Despite its silly name and its author’s knee-jerk bias against the unsociable, the recent article The power of lonely from the Boston Globe manages to provide a decent rundown of current research about solitude and its benefits. Among the gems in the article is a quote from Professor Christopher Long, who as a graduate student conducted a study on behalf of the US Forest Service. “Aloneness doesn’t have to be bad…There’s all this research on solitary confinement and sensory deprivation and astronauts and people in Antarctica — and we wanted to say, look, it’s not just about loneliness!”
Also interesting to me was the finding from a study done at Harvard that we may remember things more clearly when we think we are experiencing them alone. Looking to explain this phenomenon, researcher Bethany Burum gives two possible scenarios: one, that we may slack off when we think someone else is doing the same work we are, or two, that the presence of someone else inhibits us from concentrating enough to form higher quality memories. I find this second possibility very intriguing, and also Burum’s assessment that “People tend to engage quite automatically with thinking about the minds of other people…We’re multitasking when we’re with other people in a way that we’re not when we just have an experience by ourselves.”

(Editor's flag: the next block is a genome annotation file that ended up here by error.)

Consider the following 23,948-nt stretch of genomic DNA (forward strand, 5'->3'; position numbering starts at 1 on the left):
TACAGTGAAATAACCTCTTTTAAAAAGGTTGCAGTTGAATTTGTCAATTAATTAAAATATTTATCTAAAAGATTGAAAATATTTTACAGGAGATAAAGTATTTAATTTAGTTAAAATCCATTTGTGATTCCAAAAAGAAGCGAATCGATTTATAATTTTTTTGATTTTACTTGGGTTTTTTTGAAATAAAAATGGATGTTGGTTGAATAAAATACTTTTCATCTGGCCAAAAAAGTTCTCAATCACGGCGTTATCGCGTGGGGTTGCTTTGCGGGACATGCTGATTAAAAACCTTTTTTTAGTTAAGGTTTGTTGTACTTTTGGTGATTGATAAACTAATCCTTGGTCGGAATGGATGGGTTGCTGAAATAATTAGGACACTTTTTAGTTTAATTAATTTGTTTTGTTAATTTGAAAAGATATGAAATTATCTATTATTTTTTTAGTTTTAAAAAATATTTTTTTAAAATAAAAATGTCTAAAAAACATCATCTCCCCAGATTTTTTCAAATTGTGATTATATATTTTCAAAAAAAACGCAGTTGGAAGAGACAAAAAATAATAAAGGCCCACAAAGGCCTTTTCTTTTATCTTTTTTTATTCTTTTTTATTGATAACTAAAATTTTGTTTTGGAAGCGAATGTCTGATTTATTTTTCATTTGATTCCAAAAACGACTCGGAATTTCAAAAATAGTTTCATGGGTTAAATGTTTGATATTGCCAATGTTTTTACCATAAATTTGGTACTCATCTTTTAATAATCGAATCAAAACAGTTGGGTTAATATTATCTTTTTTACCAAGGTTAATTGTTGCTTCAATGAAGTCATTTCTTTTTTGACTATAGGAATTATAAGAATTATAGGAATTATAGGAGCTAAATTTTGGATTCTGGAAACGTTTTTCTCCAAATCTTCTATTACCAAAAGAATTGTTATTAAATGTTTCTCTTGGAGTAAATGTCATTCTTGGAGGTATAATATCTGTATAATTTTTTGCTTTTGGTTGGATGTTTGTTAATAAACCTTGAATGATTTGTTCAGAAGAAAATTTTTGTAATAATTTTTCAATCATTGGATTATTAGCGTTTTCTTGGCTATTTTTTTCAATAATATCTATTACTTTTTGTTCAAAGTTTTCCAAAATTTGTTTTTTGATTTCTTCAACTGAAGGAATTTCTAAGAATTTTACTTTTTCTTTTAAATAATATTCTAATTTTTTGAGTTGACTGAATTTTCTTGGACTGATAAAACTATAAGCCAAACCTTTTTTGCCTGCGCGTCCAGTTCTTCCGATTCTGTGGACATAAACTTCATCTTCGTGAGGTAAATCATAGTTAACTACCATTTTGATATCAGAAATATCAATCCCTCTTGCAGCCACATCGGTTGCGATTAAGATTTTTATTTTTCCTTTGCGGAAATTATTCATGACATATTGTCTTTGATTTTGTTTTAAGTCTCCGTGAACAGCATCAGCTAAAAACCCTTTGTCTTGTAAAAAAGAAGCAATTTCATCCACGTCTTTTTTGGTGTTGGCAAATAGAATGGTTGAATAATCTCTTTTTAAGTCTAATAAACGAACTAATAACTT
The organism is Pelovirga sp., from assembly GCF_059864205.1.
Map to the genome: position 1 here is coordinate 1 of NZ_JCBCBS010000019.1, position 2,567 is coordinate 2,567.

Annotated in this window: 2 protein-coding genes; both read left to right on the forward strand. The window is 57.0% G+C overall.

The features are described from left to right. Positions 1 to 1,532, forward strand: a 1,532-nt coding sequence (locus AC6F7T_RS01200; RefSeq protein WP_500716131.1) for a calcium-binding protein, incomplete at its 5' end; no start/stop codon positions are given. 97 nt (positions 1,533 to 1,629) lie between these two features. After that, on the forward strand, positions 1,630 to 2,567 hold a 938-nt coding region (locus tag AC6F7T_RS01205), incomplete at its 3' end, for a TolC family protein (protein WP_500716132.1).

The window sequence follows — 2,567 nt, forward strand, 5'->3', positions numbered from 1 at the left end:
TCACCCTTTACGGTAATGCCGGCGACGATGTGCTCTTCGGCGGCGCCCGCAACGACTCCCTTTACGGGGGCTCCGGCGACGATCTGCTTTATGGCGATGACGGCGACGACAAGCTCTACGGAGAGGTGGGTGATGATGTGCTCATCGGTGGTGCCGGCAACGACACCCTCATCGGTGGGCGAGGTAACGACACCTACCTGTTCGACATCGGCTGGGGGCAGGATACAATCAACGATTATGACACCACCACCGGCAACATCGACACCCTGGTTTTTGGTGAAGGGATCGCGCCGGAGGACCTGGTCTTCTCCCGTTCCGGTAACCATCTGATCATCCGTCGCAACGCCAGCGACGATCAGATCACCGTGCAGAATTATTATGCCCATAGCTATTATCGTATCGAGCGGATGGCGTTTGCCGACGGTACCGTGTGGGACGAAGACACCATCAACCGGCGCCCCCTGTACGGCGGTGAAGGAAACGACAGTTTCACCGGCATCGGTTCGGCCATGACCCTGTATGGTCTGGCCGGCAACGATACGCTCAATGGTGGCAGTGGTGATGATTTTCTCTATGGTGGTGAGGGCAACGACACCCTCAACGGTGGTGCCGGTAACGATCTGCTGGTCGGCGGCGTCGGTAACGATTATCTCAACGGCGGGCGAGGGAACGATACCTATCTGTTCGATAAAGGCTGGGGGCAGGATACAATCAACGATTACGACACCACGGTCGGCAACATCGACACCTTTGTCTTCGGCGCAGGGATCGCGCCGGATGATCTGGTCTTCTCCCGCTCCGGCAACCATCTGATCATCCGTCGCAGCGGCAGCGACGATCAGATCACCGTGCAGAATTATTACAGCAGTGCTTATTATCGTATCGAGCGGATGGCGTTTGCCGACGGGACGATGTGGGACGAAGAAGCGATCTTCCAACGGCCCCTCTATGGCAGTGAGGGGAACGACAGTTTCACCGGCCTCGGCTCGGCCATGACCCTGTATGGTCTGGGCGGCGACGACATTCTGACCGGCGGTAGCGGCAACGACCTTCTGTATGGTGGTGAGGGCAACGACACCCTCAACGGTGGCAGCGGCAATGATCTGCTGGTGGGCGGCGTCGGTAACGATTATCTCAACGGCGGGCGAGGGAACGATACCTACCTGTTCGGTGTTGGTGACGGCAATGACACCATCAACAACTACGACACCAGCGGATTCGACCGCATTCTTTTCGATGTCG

As an introvert, I don’t need to be sold on the benefits of solitude, but it was helpful to read about current thinking on the subject, and to imagine a day when people are exhorted to be more introverted, for their own mental well-being.